After acquitting a Halifax cab driver of sexual assault, Justice Greg Lenehan said, “clearly a drunk can consent.”
A Nova Scotia cabbie was acquitted for sexual assault on Wednesday and women's rights advocates are calling for the judge who made the decision—he also oversaw the Rehtaeh Parsons case—to be reprimanded.
In May of 2015, police found Halifax taxi driver Bassam Al-Rawi sitting with his pants undone, trying to stuff a woman's underwear and pants between his seat and the driver's console, with her passed out in the back of his taxi. Her legs were propped up on the backs of the front seats; her black wedge sandals were near al Rawi's seat. It was 1:20 in the morning. She was so drunk that she urinated herself. Later, results from a forensics lab would show that he had her DNA on his mouth.
Al-Rawi's defense attorney said in trial that al Rawi probably unbuttoned his pants so he could be comfortable, and that the DNA results could have been innocuous. In his decision, Justice Greg Lenehan said he believed that Al-Rawi took the pants off the woman and pulled them over her legs, "but I do not know if he removed [her] pants … at her request, with her consent, without her consent — I don't know."
Lenehan said while it was true that the woman had passed out, he didn't know when she passed out and whether she consented to sexual activity before going unconscious, so he didn't know if any nonconsensual activity actually took place. And because Al-Rawi was not seen by police touching the woman when she was unconscious, any evidence was only circumstantial.
"Clearly a drunk can consent," Lenehan said, responding to prosecutors who said that the complainant was too intoxicated to agree to sexual contact. Lenehan went on to paraphrase an alcohol specialist who spoke during the trial, saying that alcohol reduces "inhibitions" and "increases risk-taking behaviour."
"This often leads to people agreeing or in some cases initiating sexual encounters," he added, "only to regret them later."
Read More: 'Keep Your Knees Together' Judge Needs to Go
The statement has caused an uproar with advocates who say sexual assault isn't taken seriously.
"It sickened me, honestly," says Glen Canning, who became an advocate to stop sexual violence after his daughter, Rehtaeh Parsons, took her own life. "Now the woman can be unconscious and you can say, 'She was just awake a second ago?' That's beyond fucked up."
Parsons, who was a high school student in a Halifax suburb, committed suicide after months of harassment. The abuse started when a photo circulated of a teen, giving a thumbs up to the camera, pressing his groin into her body at party—both were naked from the waist down, say reports—while she vomited out a window.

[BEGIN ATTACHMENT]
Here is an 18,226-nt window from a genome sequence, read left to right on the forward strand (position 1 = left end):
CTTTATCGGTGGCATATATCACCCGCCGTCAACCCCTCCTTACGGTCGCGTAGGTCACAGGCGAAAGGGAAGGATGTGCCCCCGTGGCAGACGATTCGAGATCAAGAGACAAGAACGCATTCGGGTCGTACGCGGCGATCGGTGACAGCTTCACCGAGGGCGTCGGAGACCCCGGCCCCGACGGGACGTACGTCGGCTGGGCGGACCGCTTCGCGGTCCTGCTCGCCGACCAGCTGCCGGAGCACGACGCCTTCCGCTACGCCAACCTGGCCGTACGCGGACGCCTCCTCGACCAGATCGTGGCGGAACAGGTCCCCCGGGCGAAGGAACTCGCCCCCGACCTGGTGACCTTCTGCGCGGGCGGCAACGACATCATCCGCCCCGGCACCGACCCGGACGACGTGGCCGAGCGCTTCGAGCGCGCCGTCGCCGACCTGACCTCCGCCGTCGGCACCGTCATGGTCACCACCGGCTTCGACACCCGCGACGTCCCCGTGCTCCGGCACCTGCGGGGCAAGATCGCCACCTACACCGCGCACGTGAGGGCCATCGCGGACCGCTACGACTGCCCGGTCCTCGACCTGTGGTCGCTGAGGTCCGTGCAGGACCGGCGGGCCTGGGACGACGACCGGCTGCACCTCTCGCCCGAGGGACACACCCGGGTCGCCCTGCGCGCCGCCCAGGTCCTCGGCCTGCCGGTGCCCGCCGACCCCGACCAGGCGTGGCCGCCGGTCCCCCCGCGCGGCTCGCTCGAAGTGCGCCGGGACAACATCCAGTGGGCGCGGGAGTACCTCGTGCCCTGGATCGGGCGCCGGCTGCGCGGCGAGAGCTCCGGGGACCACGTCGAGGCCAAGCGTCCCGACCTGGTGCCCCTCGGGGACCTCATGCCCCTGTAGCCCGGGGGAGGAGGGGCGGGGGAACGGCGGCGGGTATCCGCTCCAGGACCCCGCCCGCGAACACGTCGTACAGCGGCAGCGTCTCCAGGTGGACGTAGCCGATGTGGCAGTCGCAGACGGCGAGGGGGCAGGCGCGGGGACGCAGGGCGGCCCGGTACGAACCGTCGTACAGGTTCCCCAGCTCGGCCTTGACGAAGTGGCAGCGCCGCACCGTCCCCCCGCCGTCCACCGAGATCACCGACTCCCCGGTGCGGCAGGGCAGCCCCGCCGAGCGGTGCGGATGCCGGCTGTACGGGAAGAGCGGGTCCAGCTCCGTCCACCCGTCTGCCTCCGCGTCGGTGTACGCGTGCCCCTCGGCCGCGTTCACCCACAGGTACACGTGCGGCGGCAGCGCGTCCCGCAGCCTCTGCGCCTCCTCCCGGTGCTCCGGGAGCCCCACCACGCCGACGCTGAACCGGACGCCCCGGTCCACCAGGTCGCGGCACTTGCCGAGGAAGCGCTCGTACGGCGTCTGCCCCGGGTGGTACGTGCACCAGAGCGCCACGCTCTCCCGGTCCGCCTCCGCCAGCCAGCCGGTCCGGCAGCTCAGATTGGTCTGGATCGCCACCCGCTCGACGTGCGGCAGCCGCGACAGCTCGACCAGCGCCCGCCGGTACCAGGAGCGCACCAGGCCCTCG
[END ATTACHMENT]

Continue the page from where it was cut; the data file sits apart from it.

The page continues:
Justice Lenehan sentenced two males involved in Parsons' case, too. The boy in the photo and the boy who took the photo can't be named as they were juveniles at the time. The former pled guilty to distributing child pornography; the latter pled guilty to making child pornography. The Crown never prosecuted the men for sexual assault.
In line with the recommendations of prosecutors, and pointing to the Youth Criminal Justice Act which focuses on rehabilitation, Lenehan gave out no jail time to either man. One got a conditional discharge, and the other got a year of probation.
Canning told VICE that at the time, the sentences felt just. He knew that prosecutors hadn't pressed for more serious charges, and he was vindicated to hear the men admit their guilt.
"People hand you a dandelion, you pretend it's a rose. You're just happy to get something out of this whole mess at least," he said.
Nonetheless, in response to the acquittal this week, Canning says he wants to see Lenehan's conduct looked into.
"I've always wondered — if there were charges for sexual assault laid in Rehtaeh's case — what the outcome would have been," says Canning. "Now I know. Because Rehtaeh was intoxicated too. God, that hurts."
"I want a Robin Camp situation," Ottawa activist Julie LaLonde told VICE.
LaLonde is referring to the Alberta judge who, while presiding over a rape trial, asked a woman, "Why couldn't you keep your knees together?" Camp also repeatedly referred to her as "the accused" when she was the complainant. As of late February, the Canadian Judicial Council was deliberating over whether to recommend Camp be removed from the bench because of his remarks.
Legal experts say it's very rare for judges to be removed—and that's seen as a good thing for the justice system.
"Judges can't be fearful if they make an unpopular decision," says Jennifer Llewelyn, a law professor at Dalhousie University in Halifax. "There are significant protections … so they can't fear removal."
Judges aren't subject to complaints over the legal basis of their decisions themselves—those have to be dealt with in an appeal. But they can face complaints over their conduct "if they're concerned there has been some breach of judicial ethics."
The process for removing a provincial judge in Nova Scotia starts with a complaint to the province's Chief Justice. She can dismiss the complaint if it is "vexatious, frivolous, or questions the decision of the judge." Or, she can resolve the complaint or pass it on to the provincial judicial council—made up of top judges and lawyers, and two other people—for investigation, who can decide whether to recommend sanctions, education, or removal from the bench.
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Lede image via WIkimedia Commons.
Update: A spokesperson for the Chief Justice says she won't be hearing complaints in this case, but if there is a complaint another judge will be appointed in her stead.